Hollywood Braces for a Production Logjam After COVID-19

Within days in mid-March, soundstages in the U.S. went from bustling hubs to abandoned ghost towns as the novel coronavirus forced studios to shut down filming. “There is nothing like being the only person on a movie lot,” says Mark Nicholas, one of few people able to keep working at Manhattan Beach Studios in Southern California in order to assist in the live-streaming of local mayor and sheriff news addresses. “It’s deathly quiet and feels very much like The Walking Dead.”

While most lots sit empty for the foreseeable future, the question atop industry insiders’ minds is how the executives in charge of them plan to handle a production logjam that’s likely to await them on the other side of this crisis. Dozens of films and TV series that had to pack up mid-shoot are expected to compete with previously scheduled projects for limited studio space at a time when production was already at all-time highs — not to mention the scripts writers have been able to safely churn out during the quarantine, only adding to the number of projects that will be ready to jump into production. Notes one insider, “There’s going to be so much jockeying.”


Many in the filming community are bracing for a post-COVID-19 traffic jam. “It’s like a horse race — you’re waiting for the gates to open and everybody’s going to rush out at the same time,” says Claudio Ruben, the head of New Mexico’s Garson Studios. Among the projects at his studio that had to suspend production was Netflix’s Idris Elba-fronted Western film The Harder They Fall. (Elba tested positive for COVID-19 on March 16.) As for how it will all play out, Ruben is cautiously optimistic. “I think most people are going to be patient and respectful, but I can’t imagine there won’t be some jostling in the mix.”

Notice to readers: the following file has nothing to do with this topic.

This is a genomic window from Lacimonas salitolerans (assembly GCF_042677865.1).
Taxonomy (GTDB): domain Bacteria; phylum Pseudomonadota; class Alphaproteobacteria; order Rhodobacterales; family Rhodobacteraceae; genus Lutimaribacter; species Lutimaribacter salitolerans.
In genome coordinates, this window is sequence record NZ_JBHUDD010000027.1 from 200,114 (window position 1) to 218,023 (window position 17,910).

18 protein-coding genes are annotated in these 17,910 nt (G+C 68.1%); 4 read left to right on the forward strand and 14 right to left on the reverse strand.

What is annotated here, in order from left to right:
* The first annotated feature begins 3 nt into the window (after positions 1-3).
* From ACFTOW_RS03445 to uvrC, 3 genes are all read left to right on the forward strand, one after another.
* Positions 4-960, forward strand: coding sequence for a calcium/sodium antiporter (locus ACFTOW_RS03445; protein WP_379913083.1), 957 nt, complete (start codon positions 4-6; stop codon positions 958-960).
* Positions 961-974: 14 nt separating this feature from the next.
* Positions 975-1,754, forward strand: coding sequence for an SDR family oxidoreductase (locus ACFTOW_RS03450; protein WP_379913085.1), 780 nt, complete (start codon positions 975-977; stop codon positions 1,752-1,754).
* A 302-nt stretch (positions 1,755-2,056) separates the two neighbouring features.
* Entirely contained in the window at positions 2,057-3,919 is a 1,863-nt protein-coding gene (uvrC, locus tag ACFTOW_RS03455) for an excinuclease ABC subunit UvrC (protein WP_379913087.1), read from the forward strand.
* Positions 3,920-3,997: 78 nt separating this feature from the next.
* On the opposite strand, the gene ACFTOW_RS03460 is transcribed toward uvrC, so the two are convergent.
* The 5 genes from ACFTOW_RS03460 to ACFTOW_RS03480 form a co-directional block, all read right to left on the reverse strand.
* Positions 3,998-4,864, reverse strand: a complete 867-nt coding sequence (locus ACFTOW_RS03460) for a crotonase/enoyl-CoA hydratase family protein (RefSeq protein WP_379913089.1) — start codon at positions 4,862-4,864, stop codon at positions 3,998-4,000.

In an effort to manage the unprecedented situation in the fairest way possible, production executives told The Hollywood Reporter they plan to slide their master filming schedules back however many months the coronavirus outbreak lasts. That would mean prioritizing the projects that couldn’t wrap in time and having other previously slotted productions wait their turn.

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Jamison Ashley

Comic geek, movie nerd, father, and husband - but not necessarily in that order. Former captain of this ship o' fools secretly training everyone's computers and snarkphone spell-checkers to misspell 'supposebly.'